15 IBD updates to mark Crohn’s & Colitis Awareness Week

December 1 to December 7 marks Crohn’s & Colitis Awareness Week. First created by U.S. Senate Resolution 199 in November 2011, this national initiative aims to express appreciation for the family members, caregivers, health professionals and researchers who support patients with Crohn’s disease and ulcerative colitis, and also seeks to bring the IBD community together in a shared goal of educating the public about inflammatory bowel disease.

This week, the Crohn’s and Colitis Foundation is helping to spread awareness by inviting patients to share their stories on Twitter using #myIBD and #IBDVisible.

To contribute to this awareness initiative, the editors of Healio Gastroenterology and Liver Disease have compiled 15 recent updates in IBD research and patient care covered by Healio.com.

1. FDA grants orphan designation to microbiome drug for pediatric UC

Seres Therapeutics announced the FDA has given its microbiome drug candidate SER-287 Orphan Drug Designation for the treatment of pediatric ulcerative colitis. Read more

2. ‘Tight control’ of inflammatory biomarkers improves outcomes in Crohn’s disease

A treat-to-target strategy using “tight control” of inflammatory biomarkers in addition to clinical symptom monitoring led to improved outcomes in patients with Crohn’s disease on Humira, according to data from the CALM study presented at UEG Week. Read more

3. Heavy use of prescription opiates for IBD may increase mortality rates

Heavy use of opiates among patients with inflammatory bowel disease correlated with increased rates of all-cause premature mortality, according to a recently published study. Read more

4. Older IBD patients less often treated w ith biologics, immunomodulators

Patients diagnosed with inflammatory bowel disease at age 60 years or older were more likely to receive treatment with corticosteroids rather than biologics or immunomodulators compared with those diagnosed at a younger age, according to new research published in Gastroenterology. Read more

5. IBD patients with depression, anxiety at risk for medical non-compliance

Psychiatric comorbidities, like anxiety or depression, significantly increase the risk for medical non-compliance in patients with inflammatory bowel disease, and may worsen disease course, according to research presented at Advances in IBD 2017. Read more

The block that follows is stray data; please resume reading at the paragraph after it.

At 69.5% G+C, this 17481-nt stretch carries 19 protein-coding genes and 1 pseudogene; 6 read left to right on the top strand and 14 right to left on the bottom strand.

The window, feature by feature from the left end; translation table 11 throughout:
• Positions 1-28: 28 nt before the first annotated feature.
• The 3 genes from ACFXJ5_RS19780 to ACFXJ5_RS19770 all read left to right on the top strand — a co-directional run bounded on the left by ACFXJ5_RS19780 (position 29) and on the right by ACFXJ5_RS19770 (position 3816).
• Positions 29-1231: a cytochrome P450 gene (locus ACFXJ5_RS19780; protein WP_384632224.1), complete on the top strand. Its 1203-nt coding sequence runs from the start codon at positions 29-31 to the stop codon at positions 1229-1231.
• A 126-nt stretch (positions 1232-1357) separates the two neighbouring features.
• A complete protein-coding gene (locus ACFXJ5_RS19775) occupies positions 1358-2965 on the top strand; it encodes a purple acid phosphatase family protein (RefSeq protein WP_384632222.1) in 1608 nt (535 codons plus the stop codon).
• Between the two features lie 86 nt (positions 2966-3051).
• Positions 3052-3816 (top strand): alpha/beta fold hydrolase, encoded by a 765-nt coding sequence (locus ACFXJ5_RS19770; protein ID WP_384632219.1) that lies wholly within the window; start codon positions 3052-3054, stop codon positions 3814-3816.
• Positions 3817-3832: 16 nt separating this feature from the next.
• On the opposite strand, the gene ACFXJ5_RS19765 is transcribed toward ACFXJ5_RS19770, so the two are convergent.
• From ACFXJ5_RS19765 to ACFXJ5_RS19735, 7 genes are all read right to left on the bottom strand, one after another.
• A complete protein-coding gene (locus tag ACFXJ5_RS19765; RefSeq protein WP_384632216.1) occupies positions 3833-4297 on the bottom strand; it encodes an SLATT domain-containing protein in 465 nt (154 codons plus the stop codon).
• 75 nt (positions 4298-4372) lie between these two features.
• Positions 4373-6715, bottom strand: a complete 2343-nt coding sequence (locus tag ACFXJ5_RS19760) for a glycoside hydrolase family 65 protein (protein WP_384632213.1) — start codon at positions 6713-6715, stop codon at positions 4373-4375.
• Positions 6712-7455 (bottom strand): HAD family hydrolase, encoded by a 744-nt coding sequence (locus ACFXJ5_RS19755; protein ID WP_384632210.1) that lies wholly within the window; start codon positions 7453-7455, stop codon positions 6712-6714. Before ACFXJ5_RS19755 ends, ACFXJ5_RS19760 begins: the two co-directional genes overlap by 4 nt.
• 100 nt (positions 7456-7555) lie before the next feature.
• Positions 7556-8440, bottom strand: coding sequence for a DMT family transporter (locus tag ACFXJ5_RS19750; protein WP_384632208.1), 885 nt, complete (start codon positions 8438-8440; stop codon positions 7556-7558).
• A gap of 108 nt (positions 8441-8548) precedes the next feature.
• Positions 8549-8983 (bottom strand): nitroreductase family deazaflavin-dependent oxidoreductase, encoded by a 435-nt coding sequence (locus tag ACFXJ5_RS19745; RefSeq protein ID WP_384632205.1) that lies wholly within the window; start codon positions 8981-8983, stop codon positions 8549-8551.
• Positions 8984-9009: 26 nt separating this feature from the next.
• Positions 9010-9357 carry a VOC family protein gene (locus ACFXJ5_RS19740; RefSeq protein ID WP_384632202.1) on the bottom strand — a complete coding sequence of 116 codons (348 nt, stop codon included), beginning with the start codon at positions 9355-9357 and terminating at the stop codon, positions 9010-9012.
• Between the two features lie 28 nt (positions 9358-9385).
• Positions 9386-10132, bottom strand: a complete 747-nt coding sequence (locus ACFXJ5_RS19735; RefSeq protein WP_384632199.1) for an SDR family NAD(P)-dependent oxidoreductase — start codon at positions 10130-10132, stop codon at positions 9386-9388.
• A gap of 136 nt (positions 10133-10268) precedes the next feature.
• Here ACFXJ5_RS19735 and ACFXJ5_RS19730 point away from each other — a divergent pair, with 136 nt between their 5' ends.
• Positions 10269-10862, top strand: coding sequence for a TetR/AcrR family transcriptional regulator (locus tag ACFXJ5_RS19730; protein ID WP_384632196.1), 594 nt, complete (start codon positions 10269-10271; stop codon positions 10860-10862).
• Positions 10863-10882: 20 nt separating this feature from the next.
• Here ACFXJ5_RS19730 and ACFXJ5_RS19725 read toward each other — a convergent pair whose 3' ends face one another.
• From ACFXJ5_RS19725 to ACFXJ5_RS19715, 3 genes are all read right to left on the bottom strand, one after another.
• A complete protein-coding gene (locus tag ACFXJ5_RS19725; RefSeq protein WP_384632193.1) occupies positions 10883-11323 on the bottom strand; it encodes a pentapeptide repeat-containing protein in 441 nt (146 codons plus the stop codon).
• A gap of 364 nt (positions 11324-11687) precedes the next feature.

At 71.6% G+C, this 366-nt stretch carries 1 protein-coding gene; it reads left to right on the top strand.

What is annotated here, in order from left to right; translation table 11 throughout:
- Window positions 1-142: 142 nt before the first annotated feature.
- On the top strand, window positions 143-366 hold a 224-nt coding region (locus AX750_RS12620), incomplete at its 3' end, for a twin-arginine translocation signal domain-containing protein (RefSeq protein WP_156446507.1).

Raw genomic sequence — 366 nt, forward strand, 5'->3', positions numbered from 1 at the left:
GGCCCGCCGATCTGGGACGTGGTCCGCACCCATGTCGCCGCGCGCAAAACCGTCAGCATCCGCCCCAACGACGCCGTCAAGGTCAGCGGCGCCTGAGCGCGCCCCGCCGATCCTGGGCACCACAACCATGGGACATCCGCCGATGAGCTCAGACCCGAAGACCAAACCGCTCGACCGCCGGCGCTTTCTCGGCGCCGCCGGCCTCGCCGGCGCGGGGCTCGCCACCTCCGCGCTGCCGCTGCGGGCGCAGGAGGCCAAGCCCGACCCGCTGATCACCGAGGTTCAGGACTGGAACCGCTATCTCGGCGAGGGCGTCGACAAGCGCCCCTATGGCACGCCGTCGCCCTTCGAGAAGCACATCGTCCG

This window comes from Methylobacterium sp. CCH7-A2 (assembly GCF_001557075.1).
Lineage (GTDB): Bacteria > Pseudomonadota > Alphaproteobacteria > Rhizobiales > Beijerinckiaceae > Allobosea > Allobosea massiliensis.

6. NIH funds research on exactly how TNF drives IBD

The National Institute of Diabetes and Digestive and Kidney Diseases of the NIH has provided $1.5 million to fund research to determine exactly how the cell signaling protein tumor necrosis factor contributes to inflammatory bowel disease. Read more

7. Remicade biosimilar Inflectra shows safety, efficacy through 1 year in IBD

Patients with inflammatory bowel disease who switched from Remicade to its biosimilar Inflectra or maintained therapy through 1 year, showed comparable safety, efficacy and tolerability, according to new research presented at UEG Week. Read more

8. IBD patients on thiopurines, anti-TNFs show ‘small but significant’ lymphoma risk

Patients with inflammatory bowel disease who used thiopurines or anti-tumor necrosis factor agents showed a “small but statistically significant” increase in their risk for lymphoma, according to new research published in JAMA. Notably, lymphoma risk was higher when patients used thiopurines and anti-TNFs in combination. Read more

9. The IBD medical home: a holistic approach to specialty care

Miguel D. Regueiro, MD, senior medical lead of Specialty Medical Homes at UPMC’s division of gastroenterology, hepatology, and nutrition, spoke with Healio Gastroenterology and Liver Disease about the emerging concept of the subspecialty medical home, how it can benefit patients, and the attitudes of gastroenterologists about such a shift. Read more

10. Targeting early goals of mental health improves outcomes in IBD